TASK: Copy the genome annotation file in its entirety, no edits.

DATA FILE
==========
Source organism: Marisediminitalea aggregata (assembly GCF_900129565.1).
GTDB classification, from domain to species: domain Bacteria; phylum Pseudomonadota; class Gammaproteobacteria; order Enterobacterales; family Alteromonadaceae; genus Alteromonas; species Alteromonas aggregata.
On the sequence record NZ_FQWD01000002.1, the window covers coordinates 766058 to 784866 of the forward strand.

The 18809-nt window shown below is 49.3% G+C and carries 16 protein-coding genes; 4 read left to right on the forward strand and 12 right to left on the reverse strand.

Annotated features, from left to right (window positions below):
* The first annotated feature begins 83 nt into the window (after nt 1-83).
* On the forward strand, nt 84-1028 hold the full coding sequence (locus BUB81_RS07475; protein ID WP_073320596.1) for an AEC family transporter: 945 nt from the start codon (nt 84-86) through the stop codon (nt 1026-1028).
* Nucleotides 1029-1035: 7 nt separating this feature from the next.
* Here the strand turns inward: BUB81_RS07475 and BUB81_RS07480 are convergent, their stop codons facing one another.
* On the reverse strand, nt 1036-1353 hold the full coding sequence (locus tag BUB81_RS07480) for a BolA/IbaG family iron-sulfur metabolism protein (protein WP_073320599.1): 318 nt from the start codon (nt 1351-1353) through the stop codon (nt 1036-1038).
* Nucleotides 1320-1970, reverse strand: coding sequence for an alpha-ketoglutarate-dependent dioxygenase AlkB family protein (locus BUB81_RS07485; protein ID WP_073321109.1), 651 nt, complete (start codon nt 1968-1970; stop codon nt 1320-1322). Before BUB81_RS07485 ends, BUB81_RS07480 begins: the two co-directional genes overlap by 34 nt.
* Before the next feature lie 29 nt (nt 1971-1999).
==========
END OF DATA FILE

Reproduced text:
Source organism: Marisediminitalea aggregata (assembly GCF_900129565.1).
GTDB classification, from domain to species: domain Bacteria; phylum Pseudomonadota; class Gammaproteobacteria; order Enterobacterales; family Alteromonadaceae; genus Alteromonas; species Alteromonas aggregata.
On the sequence record NZ_FQWD01000002.1, the window covers coordinates 766058 to 784866 of the forward strand.

The 18809-nt window shown below is 49.3% G+C and carries 16 protein-coding genes; 4 read left to right on the forward strand and 12 right to left on the reverse strand.

Annotated features, from left to right (window positions below):
* The first annotated feature begins 83 nt into the window (after nt 1-83).
* On the forward strand, nt 84-1028 hold the full coding sequence (locus BUB81_RS07475; protein ID WP_073320596.1) for an AEC family transporter: 945 nt from the start codon (nt 84-86) through the stop codon (nt 1026-1028).
* Nucleotides 1029-1035: 7 nt separating this feature from the next.
* Here the strand turns inward: BUB81_RS07475 and BUB81_RS07480 are convergent, their stop codons facing one another.
* On the reverse strand, nt 1036-1353 hold the full coding sequence (locus tag BUB81_RS07480) for a BolA/IbaG family iron-sulfur metabolism protein (protein WP_073320599.1): 318 nt from the start codon (nt 1351-1353) through the stop codon (nt 1036-1038).
* Nucleotides 1320-1970, reverse strand: coding sequence for an alpha-ketoglutarate-dependent dioxygenase AlkB family protein (locus BUB81_RS07485; protein ID WP_073321109.1), 651 nt, complete (start codon nt 1968-1970; stop codon nt 1320-1322). Before BUB81_RS07485 ends, BUB81_RS07480 begins: the two co-directional genes overlap by 34 nt.
* Before the next feature lie 29 nt (nt 1971-1999).